“This president is wildly overstepping his bounds. This is a pathetic, amateurish move on his part and I’m not going to violate somebody’s constitutional right and put the people of Middletown in jeopardy to follow an illegal order by an illegitimate president.” – Mayor Dan Drew
On January 25, Donald Trump signed an executive order that targets cities popularly referred to as “sanctuary cities.” This executive order grants the power to designate “sanctuary jurisdictions” to the secretary of the Department of Homeland Security and states that any city or state with this designation will not be eligible for future federal grant money. Sanctuary cities often have a set of codes and ordinances that commit to non-enforcement of federal immigration laws.
Yesterday, The Middletown Press published an article responding to the new executive order in which Mayor Dan Drew declared Middletown a sanctuary city. This comes after Wesleyan’s declaration of its status as a sanctuary campus last fall. Read more for some choice quotes from Dan Drew about Cheeto-in-Chief:
“Our international programs, our financial aid policies and employment programs comply with all applicable Federal and State laws. However, we will object to and oppose administrative dictates that violate the law and the Constitution and, if necessary, we will work with others to do so in court.”
This morning, President Roth published a piece entitled “We Are All Immigrants!” on his blog, which detailed Wesleyan’s continued support for its “students, faculty and staff, regardless of their country of origin or their religious beliefs.” The post re-affirmed Wesleyan’s status as a Sanctuary Campus and reiterated what that means for current and future students. The post also included a continued commitment to treating undocumented students the same as U.S. citizens and permanent residents in the admissions process. This comes after yesterday’s reactions to Trump’s now-infamous ban on immigration from 7 majority-Muslim countries.
Shortly after publishing the post on his blog, President Roth sent out an all-campus email with the same text, saying that Wesleyan is confident in the legality of all its policies with respect to its international programs, financial aid policies, and employment programs, and is prepared to work with others to challenge unconstitutional dictates by the Trump administration in court. Read past the jump for the full-text of the email:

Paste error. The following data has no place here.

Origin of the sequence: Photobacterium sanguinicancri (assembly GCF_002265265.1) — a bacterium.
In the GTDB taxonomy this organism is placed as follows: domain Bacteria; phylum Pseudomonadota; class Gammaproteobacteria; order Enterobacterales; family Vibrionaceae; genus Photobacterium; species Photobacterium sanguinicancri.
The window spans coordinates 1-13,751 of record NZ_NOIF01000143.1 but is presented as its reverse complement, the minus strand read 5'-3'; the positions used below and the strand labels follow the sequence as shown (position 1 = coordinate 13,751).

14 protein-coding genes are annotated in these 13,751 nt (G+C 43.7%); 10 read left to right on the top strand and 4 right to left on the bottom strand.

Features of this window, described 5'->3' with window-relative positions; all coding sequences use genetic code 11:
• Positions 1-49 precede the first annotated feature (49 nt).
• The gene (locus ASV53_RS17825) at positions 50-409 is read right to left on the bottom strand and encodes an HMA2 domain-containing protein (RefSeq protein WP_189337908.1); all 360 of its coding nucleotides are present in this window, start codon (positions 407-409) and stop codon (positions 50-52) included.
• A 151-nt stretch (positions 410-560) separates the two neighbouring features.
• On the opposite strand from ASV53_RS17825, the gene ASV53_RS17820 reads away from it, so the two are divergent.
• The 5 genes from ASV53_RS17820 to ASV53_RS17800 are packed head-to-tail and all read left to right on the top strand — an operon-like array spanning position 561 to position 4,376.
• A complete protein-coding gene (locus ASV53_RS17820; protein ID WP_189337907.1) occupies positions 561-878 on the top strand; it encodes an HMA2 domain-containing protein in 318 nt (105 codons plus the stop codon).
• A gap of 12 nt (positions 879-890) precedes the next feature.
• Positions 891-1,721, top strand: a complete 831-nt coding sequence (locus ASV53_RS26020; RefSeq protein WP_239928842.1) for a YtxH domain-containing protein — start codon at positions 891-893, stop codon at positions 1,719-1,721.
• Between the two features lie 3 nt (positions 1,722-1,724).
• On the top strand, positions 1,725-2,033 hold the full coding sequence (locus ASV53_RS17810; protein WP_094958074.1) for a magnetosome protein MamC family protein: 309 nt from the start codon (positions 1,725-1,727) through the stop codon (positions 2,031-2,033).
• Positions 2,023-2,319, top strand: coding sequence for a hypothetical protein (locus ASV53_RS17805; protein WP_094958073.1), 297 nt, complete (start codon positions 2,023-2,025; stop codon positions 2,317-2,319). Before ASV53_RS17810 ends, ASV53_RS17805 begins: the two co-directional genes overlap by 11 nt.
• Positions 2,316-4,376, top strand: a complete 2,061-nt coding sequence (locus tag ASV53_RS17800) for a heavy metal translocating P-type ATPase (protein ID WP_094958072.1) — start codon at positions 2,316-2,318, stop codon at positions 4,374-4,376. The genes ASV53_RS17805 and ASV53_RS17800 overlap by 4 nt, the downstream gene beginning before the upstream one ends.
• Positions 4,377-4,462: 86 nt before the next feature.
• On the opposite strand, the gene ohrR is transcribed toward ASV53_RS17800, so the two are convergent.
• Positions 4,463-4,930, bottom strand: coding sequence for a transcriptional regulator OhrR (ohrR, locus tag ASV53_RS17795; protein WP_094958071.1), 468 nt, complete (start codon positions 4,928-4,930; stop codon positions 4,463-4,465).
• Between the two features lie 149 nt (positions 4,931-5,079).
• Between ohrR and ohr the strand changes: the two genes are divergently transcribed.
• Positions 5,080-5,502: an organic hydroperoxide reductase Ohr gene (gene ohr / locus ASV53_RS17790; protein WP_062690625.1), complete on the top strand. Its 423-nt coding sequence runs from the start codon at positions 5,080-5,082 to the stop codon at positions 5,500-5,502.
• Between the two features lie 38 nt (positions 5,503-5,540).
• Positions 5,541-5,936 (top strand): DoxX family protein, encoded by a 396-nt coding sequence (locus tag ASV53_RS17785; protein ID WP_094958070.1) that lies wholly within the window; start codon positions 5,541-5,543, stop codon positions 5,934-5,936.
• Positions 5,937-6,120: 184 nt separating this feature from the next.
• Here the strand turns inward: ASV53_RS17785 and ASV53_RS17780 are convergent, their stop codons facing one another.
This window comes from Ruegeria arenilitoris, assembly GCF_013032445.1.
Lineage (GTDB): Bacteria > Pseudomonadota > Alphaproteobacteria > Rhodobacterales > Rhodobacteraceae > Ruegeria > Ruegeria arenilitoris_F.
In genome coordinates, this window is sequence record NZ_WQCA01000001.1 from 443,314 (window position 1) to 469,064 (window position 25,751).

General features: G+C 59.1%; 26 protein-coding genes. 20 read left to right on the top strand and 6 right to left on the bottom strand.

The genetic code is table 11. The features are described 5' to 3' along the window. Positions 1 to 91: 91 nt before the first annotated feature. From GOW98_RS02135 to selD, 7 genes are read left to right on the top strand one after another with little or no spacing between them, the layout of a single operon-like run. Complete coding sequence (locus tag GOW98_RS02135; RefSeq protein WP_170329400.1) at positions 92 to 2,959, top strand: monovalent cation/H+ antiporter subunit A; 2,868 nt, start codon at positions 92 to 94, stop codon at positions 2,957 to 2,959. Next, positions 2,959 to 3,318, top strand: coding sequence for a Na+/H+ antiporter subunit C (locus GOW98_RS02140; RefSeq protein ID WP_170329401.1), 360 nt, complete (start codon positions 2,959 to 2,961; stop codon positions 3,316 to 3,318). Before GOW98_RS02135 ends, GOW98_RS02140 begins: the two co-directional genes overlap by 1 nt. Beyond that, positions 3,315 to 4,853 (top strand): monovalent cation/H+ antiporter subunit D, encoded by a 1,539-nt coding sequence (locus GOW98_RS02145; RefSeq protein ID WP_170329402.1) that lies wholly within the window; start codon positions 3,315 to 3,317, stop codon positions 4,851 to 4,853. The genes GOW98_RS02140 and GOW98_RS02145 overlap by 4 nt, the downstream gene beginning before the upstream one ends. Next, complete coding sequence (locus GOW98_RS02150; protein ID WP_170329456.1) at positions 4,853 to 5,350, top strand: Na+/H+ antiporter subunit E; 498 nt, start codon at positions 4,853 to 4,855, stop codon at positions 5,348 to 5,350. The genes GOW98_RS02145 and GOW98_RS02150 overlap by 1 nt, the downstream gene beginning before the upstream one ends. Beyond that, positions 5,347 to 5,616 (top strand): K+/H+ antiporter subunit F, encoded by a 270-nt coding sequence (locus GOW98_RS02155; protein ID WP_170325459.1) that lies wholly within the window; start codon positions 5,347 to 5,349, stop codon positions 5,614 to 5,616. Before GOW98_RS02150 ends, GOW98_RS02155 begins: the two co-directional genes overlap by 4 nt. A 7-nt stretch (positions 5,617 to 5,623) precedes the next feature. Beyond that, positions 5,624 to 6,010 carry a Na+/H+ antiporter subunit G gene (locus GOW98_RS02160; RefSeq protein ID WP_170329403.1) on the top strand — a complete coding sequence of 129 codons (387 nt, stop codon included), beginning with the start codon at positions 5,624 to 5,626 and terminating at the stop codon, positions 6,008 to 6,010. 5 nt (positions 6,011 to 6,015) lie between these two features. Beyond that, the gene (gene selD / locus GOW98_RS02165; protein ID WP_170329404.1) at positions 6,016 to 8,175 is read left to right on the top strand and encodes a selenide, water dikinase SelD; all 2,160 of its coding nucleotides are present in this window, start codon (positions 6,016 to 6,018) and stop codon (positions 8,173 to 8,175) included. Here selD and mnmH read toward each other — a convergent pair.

“Becoming a true sanctuary campus must be an ongoing and communal project and we urge every member of the Wesleyan community to contribute toward a collective effort to make our campus a place where international and undocumented students, faculty, and staff receive legal, physical, and emotional support.”
Ever since over 100 students walked out of class on Wednesday, November 16 to express support for a petition that pressed the Wesleyan administration to declare the university a sanctuary campus for undocumented students, the subject has been the focus of conversation for numerous groups on campus.
Several of the students who helped pen the sanctuary campus petition (which received over 1300 signatures) met with Board of Trustees members during the weekend before Thanksgiving break to discuss the proposal for the creation of sanctuary campus policies. Later that weekend, President Roth declared Wesleyan a sanctuary campus in a blog post. This made Wesleyan one of the first schools in the country to adopt the label. The post was picked up by The Atlantic, The Hartford Courant, and numerous other media outlets (yikes at The Daily Caller). Oh yeah, and it lead to this exchange between President Roth and Tucker Carlson on Fox News.
The question of what constitutes a sanctuary campus is still very much an open one. Over the break, there were conversations that called for more to be done than what was promised in President Roth’s post. One student remarked that President Roth’s blog post addressed none of the concerns around CAPS that were raised in the petition. It’s also important to note that the concerns raised in the petition regarding break housing and other medical and financial needs for undocumented students were also missing from Roth’s post. Along with many others, I share the position that Wesleyan’s status as a sanctuary campus needs to be implemented as something that lasts. This kind of lasting impact is only ever achieved through the creation of full-time paid positions, collaborations between faculty, students, staff, and the administration, and other factors that outlast the infamous institutional memory purge.